Air Force Days, Part 5: Engineering and Installation in San Antonio and Elsewhere

November 30, 2015 by  

palaceI arrived just before New Year’s Day and was assigned a room in the beautiful combination dormitory, dining hall, personnel office, and post office, built in 1939, and named, at the time, The Palace. This naming was at least in part to counter the impressive tower at Randolph AFB, across San Antonio from Kelly, and named the Taj Mahal. The Palace had not gone through much in the way of renovations. The windows, I believe, were original to the place with metal frames with countless coats of paint making sealing from the elements (and flying insects) almost a joke. I can remember waking in the middle of the night to wasps crawling on my arm. Fortunately (for me), it was wintertime and the wasps were in near hibernation and were very sluggish. I found a small nest of them in my overhead light fixture which I dispatched with an extremely liberal application of insecticide. I also taped over all the gaps in my window which lasted until the dorm underwent an extensive renovation while I was out on the road; the renovation including modern, well-sealed, energy-efficient windows.

My two years and a few months at Kelly were a blur. I was on the road about ten months out of the year. I went on my first deployment, six months at the Air Force Communications Service Prototype Test Facility at Richards-Gebaur AFB, near Kansas City, MO, where a young airman Bill Wiskeman, and I worked on a major project prototyping the replacement of the Air Force’s old analog telephone system with an all new digital system, called DEB (Digital European Backbone). As Kansas City was a locale steeped in musical culture, I had the opportunity to see a number of great performances, including Benny Goodman, Peter Schickele doing his P.D.Q. Bach shtick with the Kansas City Philharmonic, a free concert with Joe Pass, and a concert by acoustic guitarist Leo Kottke and his opening act (the one I really wanted to see), musical comedian Martin Mull. I also had sufficient time on my hands to get my amateur radio license, which helped combine my love of radio technology and jazz guitar music, when I met, on the air, Howard Findlay, and his patient wife Betty. Brash Floridian that I was, I all but invited myself to his place to borrow some records of his so I could tape them. We would up as fast friends, and attended several Kansas City area concerts together. We maintained our friendship up until his death a few years ago.

A few months after our return from Kansas City, Bill Wiskeman died from a tragic motorcycle accident. It was the only time anyone died who also reported to me. Because I was deployed elsewhere at the time, my boss at home station took care of the letter to the parents and all the rest.

Following that wonderful trip to Kansas City, I worked on deployments at Ellington AFB, near Houston, TX; Castle AFB, near Merced-Atwater, CA; Engineering-Installation Team Chief Academy at Tinker AFB, near Oklahoma City, OK (the only place I ever saw strippers—with pasties and g-strings—working at an Air Force non-commissioned officer (NCO) club, more schooling at Keesler AFB in Biloxi, MS; and two extended trips to Davis-Monthan AFB, near Tucson, AZ.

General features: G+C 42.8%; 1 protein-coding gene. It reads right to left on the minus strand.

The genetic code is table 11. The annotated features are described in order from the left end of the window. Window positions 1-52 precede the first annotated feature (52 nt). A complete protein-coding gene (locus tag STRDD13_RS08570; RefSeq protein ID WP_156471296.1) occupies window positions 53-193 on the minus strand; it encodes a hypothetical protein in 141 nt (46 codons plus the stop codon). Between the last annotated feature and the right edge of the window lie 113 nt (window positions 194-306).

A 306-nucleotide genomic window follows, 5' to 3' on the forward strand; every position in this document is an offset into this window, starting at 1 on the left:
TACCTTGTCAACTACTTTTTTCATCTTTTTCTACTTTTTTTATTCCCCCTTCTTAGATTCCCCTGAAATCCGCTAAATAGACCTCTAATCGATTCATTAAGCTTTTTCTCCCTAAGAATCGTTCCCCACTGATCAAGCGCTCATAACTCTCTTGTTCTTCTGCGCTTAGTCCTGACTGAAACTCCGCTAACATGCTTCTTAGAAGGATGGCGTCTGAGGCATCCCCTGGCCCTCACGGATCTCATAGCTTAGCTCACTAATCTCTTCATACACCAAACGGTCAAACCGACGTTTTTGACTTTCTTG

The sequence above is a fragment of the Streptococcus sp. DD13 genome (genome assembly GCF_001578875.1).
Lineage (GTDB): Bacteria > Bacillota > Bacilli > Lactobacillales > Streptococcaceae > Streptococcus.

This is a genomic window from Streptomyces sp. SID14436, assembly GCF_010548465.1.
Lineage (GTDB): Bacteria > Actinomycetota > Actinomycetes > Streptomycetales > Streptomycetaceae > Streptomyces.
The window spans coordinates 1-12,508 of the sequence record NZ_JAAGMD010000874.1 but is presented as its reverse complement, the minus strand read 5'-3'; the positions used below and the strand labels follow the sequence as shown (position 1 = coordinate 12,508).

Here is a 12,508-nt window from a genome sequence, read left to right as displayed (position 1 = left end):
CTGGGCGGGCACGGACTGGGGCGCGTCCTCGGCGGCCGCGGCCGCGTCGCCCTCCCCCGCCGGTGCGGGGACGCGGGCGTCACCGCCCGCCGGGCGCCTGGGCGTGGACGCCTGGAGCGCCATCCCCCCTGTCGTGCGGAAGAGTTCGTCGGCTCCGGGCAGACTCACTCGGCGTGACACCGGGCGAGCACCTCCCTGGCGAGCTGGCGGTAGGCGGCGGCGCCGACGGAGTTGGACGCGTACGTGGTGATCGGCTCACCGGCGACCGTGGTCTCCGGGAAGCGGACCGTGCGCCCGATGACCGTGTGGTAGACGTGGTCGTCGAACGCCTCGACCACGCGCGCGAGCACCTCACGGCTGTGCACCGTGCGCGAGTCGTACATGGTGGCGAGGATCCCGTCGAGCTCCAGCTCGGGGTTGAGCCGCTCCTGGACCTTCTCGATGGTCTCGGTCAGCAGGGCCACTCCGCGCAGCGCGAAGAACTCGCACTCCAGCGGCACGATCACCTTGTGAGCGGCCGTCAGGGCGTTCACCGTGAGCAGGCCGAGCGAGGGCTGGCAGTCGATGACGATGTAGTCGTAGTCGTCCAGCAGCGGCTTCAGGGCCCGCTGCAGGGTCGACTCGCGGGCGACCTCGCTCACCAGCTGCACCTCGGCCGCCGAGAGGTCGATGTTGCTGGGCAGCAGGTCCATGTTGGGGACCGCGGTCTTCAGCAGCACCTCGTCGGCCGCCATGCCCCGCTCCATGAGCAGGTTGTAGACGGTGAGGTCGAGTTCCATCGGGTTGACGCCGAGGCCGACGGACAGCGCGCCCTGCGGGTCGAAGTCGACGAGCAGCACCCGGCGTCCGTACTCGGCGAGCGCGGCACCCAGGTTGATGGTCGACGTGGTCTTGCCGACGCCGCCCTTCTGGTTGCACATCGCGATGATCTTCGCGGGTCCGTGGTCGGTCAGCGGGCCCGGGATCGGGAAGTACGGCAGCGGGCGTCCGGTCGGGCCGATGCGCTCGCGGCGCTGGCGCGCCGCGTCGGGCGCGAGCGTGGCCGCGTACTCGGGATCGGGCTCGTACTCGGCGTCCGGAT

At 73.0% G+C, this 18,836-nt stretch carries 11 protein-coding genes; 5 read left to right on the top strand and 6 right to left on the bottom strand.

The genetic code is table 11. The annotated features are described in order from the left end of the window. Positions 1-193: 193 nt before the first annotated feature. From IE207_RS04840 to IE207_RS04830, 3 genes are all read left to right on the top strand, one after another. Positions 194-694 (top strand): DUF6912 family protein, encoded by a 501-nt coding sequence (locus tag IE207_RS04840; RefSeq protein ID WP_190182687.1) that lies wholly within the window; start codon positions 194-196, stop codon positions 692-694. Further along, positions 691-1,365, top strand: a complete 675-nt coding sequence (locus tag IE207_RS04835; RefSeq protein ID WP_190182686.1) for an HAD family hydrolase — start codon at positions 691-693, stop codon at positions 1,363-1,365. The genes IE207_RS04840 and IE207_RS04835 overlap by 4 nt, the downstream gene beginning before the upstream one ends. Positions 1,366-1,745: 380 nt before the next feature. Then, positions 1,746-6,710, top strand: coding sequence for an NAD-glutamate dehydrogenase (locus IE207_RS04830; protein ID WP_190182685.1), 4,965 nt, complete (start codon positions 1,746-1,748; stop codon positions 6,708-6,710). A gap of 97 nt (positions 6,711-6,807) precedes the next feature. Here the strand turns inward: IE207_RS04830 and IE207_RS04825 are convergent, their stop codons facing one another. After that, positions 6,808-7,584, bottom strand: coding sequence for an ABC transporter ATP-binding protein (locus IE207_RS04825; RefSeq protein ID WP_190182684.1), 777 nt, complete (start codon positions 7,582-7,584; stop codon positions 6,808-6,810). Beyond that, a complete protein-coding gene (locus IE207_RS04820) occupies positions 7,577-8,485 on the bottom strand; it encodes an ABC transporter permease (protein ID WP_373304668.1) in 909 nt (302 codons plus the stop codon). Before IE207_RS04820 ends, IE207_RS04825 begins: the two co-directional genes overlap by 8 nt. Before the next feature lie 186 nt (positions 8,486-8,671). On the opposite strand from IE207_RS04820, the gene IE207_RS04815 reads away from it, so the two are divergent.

My time in Arizona was the most significant event from my assignment to Kelly AFB. The team I was working with was responsible for overhauling the Intrasite Radio Communications System (IRCS) equipment at the 18 Titan II ICBM sites surrounding Tucson, including a relay site at the top of Tucson’s Mount Lemmon. I was welcomed with open arms into the Tucson amateur radio community, where I truly enjoyed the weekly Saturday morning breakfast event at a local JC Penney snack bar. They even threw a big going-away party for me when I left. I didn’t know at the time, but I was sent back there a few months later, and when my time was up for good, they threw me ANOTHER going away party! Great friends, great times.

Being a jazz guitar nut, I was thrilled to find that one of my guitar heroes, Johnny Smith, was going to do a clinic at a local music store. I brought my camera and took a few shots. One turned out to be good enough to appear in the New York Times with Johnny’s 2013 obituary.

Life at the 1827th E&I (later merged with the base communications squadron, becoming the 1923rd Communications-Installation Group) was strange. Because of the constant travel, usually with different people (mostly civilians) on each deployment, it was really hard to make friends, so I really didn’t. I barely saw my roommate, and as mentioned, I never met the individual who was supposed to be my immediate supervisor, until I happened to see him one day while he was processing out, getting ready to take a new assignment far from San Antonio.

For this reason, I have few memories, good or bad, about the job. I liked the people I worked with, though they really were strangers, for the most part. While still at Davis-Monthan, I filled out a new “dream sheet,” a form where military members can tell their career advisors where they might like to be sent for their next assignment. Within a month, I received my assignment, to the 1st Combat Communications Squadron, Lindsey Air Station, in Wiesbaden, Germany. Great…another mobility assignment. I contacted my career advisor, as it was an Air Force policy to not send people to consecutive mobility assignments. He told me this was true, and I could turn down the assignment to the 1st. I then asked him what were my options. In a nutshell, limited. I was hot, hot, hot for an overseas assignment, and the only immediate openings were to the Philippines or to Turkey. I told him, “Hello, Germany.” He dryly replied, “I thought so…”

I drove my AMC Pacer back to Florida to visit with the folks for a few weeks, put the car up for sale, and sold it within a week to a Broward County Sheriff. I figured it might be tough to get parts for it in Germany.